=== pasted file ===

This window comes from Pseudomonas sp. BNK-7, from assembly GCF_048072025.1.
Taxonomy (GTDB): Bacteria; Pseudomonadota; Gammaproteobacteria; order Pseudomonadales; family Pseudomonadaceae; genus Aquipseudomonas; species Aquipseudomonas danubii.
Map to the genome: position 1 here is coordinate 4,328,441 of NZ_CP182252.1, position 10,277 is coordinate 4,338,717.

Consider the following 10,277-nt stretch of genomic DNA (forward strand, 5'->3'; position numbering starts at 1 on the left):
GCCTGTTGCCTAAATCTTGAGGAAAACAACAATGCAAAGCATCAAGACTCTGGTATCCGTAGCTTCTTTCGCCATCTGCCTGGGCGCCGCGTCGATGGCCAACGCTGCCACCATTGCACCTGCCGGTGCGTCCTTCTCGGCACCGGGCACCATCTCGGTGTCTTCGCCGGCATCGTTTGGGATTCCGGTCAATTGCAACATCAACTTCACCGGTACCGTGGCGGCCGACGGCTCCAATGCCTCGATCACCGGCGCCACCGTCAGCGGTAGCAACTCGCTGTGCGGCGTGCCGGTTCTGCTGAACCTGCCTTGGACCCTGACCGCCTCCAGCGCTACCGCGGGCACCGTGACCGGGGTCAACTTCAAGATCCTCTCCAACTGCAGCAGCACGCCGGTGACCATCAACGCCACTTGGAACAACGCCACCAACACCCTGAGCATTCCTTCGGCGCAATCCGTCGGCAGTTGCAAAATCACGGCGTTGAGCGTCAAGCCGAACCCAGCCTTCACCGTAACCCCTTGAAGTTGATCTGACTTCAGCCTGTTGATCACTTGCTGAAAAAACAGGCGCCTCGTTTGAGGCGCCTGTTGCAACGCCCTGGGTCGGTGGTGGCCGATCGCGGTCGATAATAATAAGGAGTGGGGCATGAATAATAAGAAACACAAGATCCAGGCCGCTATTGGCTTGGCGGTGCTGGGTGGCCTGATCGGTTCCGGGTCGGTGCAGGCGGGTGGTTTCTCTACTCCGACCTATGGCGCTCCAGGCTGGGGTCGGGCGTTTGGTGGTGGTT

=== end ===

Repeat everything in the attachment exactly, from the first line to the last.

This window comes from Pseudomonas sp. BNK-7, from assembly GCF_048072025.1.
Taxonomy (GTDB): Bacteria; Pseudomonadota; Gammaproteobacteria; order Pseudomonadales; family Pseudomonadaceae; genus Aquipseudomonas; species Aquipseudomonas danubii.
Map to the genome: position 1 here is coordinate 4,328,441 of NZ_CP182252.1, position 10,277 is coordinate 4,338,717.

Consider the following 10,277-nt stretch of genomic DNA (forward strand, 5'->3'; position numbering starts at 1 on the left):
GCCTGTTGCCTAAATCTTGAGGAAAACAACAATGCAAAGCATCAAGACTCTGGTATCCGTAGCTTCTTTCGCCATCTGCCTGGGCGCCGCGTCGATGGCCAACGCTGCCACCATTGCACCTGCCGGTGCGTCCTTCTCGGCACCGGGCACCATCTCGGTGTCTTCGCCGGCATCGTTTGGGATTCCGGTCAATTGCAACATCAACTTCACCGGTACCGTGGCGGCCGACGGCTCCAATGCCTCGATCACCGGCGCCACCGTCAGCGGTAGCAACTCGCTGTGCGGCGTGCCGGTTCTGCTGAACCTGCCTTGGACCCTGACCGCCTCCAGCGCTACCGCGGGCACCGTGACCGGGGTCAACTTCAAGATCCTCTCCAACTGCAGCAGCACGCCGGTGACCATCAACGCCACTTGGAACAACGCCACCAACACCCTGAGCATTCCTTCGGCGCAATCCGTCGGCAGTTGCAAAATCACGGCGTTGAGCGTCAAGCCGAACCCAGCCTTCACCGTAACCCCTTGAAGTTGATCTGACTTCAGCCTGTTGATCACTTGCTGAAAAAACAGGCGCCTCGTTTGAGGCGCCTGTTGCAACGCCCTGGGTCGGTGGTGGCCGATCGCGGTCGATAATAATAAGGAGTGGGGCATGAATAATAAGAAACACAAGATCCAGGCCGCTATTGGCTTGGCGGTGCTGGGTGGCCTGATCGGTTCCGGGTCGGTGCAGGCGGGTGGTTTCTCTACTCCGACCTATGGCGCTCCAGGCTGGGGTCGGGCGTTTGGTGGTGGTT